Last week G&A Partners welcomed back board-certified employment law attorney Alexis C. Knapp of Littler Mendelson, the host of our popular annual employment law update webinar series. As in previous years, Knapp gave viewers a fast-paced overview of the hottest labor and employment law trends employers have seen over the past year, and also offered her insight on what employment law trends employers might expect to see going forward.
G&A Partners’ experts can provide valuable assistance when it comes to HR compliance, including helping you determine if a law applies to your company, providing guidance on how to ensure your policies are compliant with the rule’s regulations, and implementing any HR technology systems you might need to track and manage employee information.
There are a few different factors contributing to this trend:
1. This has been the trend throughout recent history when the White House administration changes parties;
2. Congress has a number of other priorities at the moment (immigration and health care);
3. The budget of some employment agencies took a pretty major hit when the new spending bill was approved earlier this year.
In terms of the changing of the administration, the federal agencies that govern the human resources function – the Equal Employment Opportunity Commission (EEOC), National Labor Relations Board (NLRB), and the Department of Labor (DOL) – do tend to be political in nature. This is largely due to the fact that much of the leadership at these agencies is appointed by the President. So, when there’s a Republican in the White House employers will tend to see less employment regulation, and when a Democrat is in office employers will generally see more employment regulation.
Taking a look specifically at the transition from the Obama administration to the Trump administration, under President Obama these agencies had larger budgets and more investigators who were very active and aggressive in the enforcement of employee rights. As expected, the Trump administration has pulled back on these efforts. The DOL is perhaps the best example of this: the new budget cut the Department’s budget quite a bit, which will have a significant impact on the how aggressive it is in pursuing investigations into wage and hour, leave and other issues. The DOL has also withdrawn a number of pro-employee opinion letters issued during the Obama administration.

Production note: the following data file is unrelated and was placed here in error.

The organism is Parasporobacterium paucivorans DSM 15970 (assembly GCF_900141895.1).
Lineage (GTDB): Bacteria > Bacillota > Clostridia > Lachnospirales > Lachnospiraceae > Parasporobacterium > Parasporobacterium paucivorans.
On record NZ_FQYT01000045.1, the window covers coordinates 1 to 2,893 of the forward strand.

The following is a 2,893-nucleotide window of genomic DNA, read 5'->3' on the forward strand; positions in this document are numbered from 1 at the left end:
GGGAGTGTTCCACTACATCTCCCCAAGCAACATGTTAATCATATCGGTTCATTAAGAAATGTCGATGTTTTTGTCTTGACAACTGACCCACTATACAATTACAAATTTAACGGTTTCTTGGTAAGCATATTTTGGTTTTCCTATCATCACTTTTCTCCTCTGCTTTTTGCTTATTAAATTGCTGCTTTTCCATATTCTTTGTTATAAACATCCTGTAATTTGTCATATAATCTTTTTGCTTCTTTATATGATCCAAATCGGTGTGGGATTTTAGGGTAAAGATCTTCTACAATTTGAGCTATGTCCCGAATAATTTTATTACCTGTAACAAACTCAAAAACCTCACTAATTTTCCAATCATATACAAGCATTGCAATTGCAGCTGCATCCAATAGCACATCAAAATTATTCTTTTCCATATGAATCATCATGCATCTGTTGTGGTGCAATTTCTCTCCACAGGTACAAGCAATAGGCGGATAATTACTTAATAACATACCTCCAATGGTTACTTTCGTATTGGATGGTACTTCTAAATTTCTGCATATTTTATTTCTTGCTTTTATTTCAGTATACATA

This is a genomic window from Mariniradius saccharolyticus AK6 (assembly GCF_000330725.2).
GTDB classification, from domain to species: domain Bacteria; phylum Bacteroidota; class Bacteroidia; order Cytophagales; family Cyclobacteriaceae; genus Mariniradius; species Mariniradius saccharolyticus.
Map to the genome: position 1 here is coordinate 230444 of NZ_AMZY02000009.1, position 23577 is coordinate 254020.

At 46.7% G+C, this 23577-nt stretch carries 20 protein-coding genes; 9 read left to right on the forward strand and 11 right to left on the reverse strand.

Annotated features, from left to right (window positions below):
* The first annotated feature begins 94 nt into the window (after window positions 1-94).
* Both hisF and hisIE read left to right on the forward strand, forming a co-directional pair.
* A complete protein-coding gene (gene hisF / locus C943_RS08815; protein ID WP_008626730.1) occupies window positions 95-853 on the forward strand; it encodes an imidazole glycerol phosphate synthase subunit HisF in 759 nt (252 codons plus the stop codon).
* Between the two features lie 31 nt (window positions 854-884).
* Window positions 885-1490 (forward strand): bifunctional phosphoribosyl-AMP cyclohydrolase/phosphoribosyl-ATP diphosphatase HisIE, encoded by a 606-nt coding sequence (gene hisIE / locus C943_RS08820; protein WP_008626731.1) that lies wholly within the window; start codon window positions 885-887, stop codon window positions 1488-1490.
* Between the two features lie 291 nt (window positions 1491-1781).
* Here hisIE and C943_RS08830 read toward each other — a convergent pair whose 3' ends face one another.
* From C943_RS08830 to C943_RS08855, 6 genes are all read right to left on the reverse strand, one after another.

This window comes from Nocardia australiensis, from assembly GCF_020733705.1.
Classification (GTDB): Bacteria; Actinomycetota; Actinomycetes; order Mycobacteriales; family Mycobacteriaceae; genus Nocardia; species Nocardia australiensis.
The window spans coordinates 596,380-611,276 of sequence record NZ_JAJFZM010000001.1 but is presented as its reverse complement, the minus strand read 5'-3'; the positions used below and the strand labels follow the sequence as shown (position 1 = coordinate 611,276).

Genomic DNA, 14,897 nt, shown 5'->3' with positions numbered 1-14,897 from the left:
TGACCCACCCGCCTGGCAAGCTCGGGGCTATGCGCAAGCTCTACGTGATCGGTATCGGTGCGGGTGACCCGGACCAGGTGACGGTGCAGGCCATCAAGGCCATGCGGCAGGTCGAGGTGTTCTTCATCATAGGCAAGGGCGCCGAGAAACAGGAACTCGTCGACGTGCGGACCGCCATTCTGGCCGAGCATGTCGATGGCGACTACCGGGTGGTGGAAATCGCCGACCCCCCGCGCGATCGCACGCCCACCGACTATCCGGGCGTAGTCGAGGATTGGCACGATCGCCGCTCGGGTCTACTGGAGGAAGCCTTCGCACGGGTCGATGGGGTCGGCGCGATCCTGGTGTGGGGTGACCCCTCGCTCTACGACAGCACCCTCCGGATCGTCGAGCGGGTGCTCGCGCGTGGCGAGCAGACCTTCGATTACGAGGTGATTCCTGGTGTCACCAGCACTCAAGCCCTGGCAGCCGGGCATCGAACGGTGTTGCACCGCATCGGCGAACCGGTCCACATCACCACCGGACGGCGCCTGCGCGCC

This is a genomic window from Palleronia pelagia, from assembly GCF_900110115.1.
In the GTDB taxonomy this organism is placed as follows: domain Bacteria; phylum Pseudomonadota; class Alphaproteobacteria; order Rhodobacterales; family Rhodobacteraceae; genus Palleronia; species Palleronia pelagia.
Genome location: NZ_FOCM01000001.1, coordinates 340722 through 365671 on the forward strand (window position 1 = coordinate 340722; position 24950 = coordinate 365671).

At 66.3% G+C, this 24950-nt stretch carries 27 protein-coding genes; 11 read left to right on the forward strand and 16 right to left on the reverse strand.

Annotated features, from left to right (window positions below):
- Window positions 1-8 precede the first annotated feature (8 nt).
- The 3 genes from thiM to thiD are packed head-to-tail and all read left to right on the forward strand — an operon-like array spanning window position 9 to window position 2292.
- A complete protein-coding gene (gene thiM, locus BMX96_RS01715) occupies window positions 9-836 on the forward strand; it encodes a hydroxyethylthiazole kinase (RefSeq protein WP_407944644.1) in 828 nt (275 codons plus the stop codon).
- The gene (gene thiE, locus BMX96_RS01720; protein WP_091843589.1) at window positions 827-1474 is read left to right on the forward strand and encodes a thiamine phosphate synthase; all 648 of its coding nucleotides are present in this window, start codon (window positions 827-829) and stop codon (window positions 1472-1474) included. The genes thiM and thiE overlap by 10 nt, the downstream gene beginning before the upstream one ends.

Early in his administration, President Trump appointed new Supreme Court Justice Neil Gorsuch, and just this month the Court has issued a very pro-employer case in the case of Encino Motorcars, LLC v. Navarro (SCOTUS, April 2, 2018).
This case is noteworthy given its implications for all employers that are required to with the Fair Labor Standards Act (FLSA). In this decision, the Court rejected the longstanding principle that the white-collar exemptions under the FLSA are to be narrowly construed, and that they instead should be broadly construed. This is a major victory for employers, as the misclassification of non-exempt employees as exempt under the FLSA has been the source of a lot of audits, lawsuits and penalties over the years, and is something all employers should be watching pretty carefully as we see how this plays out.
Business leaders and HR professionals tend to spend the majority of their time and energy focused on the people who come into their workforces (how they’re treated, how to retain them, what happens if they’re terminated, etc.), but recently the EEOC has given a lot of attention to the candidates that are turned away by looking more closely at “failure to hire” cases.
Once an employer rejects an applicant or candidate they tend to forget about them fairly quickly, but the reality is that that person has about year to file a charge against the employer if he/she feels the reason they weren’t hired was because of a protected characteristic covered by Title VII of the Civil Rights Act of 1964. The renewed popularity of failure to hire cases has resulted in the EEOC revisiting what employers are doing in terms of recruiting, publishing job opportunities, what’s included on job applications, what’s being asked during the interview process, etc. as part of its efforts to eliminate discriminatory barriers in recruitment and hiring.